Legislative Assembly for the ACT: 2013 Week 4 Hansard (19 March) . . Page.. 1002..
represent the citizens of our city, knowing full well the responsibility we bear to ensure those initial dreams are grown for the next hundred years and beyond.
Canberra is a city born not from commercial necessity but a constitutional imperative. Section 125 of the commonwealth constitution states:
The seat of Government of the Commonwealth shall be determined by the Parliament, and shall be within territory which shall have been granted to or acquired by the Commonwealth, and shall be vested in and belong to the Commonwealth, and shall be in the State of New South Wales, and be distant not less than one hundred miles from Sydney.
This section specifies just what a unique place Canberra has in the history of our nation. Being the seat of our national government is our reason for being; it is what gives Canberra so much in terms of economic wealth and diversity. It is a great asset, but it can also cause us to lose our own identity as a city.
The national debates and the focus on the big house on the hill tend to characterise the view the nation has of us as well as the view we sometimes have of ourselves. As a result, our identity and, to an extent, our history have become intertwined with that of the national identity. Images like that of Gough Whitlam on the steps of Old Parliament House in 1975 are seared into the psyche of this nation. They are both a national but also Canberran image. The opening of new Parliament House created a new national landmark as recognisable as any in Australia but which is completely Canberran.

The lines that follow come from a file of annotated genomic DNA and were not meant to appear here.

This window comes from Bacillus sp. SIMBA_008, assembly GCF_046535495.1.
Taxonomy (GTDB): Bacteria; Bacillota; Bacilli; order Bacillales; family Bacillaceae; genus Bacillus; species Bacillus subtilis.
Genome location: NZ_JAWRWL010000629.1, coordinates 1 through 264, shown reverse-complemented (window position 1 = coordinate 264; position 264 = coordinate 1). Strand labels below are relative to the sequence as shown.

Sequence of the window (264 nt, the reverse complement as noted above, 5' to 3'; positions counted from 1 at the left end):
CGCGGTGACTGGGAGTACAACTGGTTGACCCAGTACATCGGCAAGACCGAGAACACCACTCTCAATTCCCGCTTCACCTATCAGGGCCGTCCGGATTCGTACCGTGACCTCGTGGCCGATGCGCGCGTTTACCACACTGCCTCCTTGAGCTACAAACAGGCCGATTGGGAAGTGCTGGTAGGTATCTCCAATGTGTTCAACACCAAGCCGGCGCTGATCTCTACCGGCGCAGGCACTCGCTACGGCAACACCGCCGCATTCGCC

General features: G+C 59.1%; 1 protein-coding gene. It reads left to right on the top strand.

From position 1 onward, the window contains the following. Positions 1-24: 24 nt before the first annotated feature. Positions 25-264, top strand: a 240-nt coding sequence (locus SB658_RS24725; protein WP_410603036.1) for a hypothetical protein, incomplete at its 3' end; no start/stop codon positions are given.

The other great national institutions that shape our skyline also mark what a special place Canberra is—the home to the national art collection, the National Archives, the Museum of Australia and the High Court. Each plays its own special part in the story of the city and in the history of our country.
Canberra is home to one institution that serves a specific symbolic role that also deserves a special place of reverence—that is the Australian War Memorial. The War Memorial is an institution that has spoken directly to thousands of visitors over many generations, and I can think of no better place to honour those who have paid the ultimate price in the service of our nation than at the very apex of the national capital's design.
The vista over Canberra from Mount Ainslie or the view of the lake on a clear autumn morning with the leaves a golden brown and the balloons floating aloft is as memorable as any in Australia. But Canberra is not just the place of parliaments or the host to major monuments; it is also the home for a community. Some of the more interesting reading on the history of Canberra comes from smaller publishers who tell the tales not just of the rise of the great institutions, the deliberations of the High Court or the rise and fall of governments but of the lives and roles of the first settlers, the families that followed and the community that grew up between them. Stories about the first public servants and those who built their houses, taught their children, fixed their cars and turned an idea into a city and a city into a community.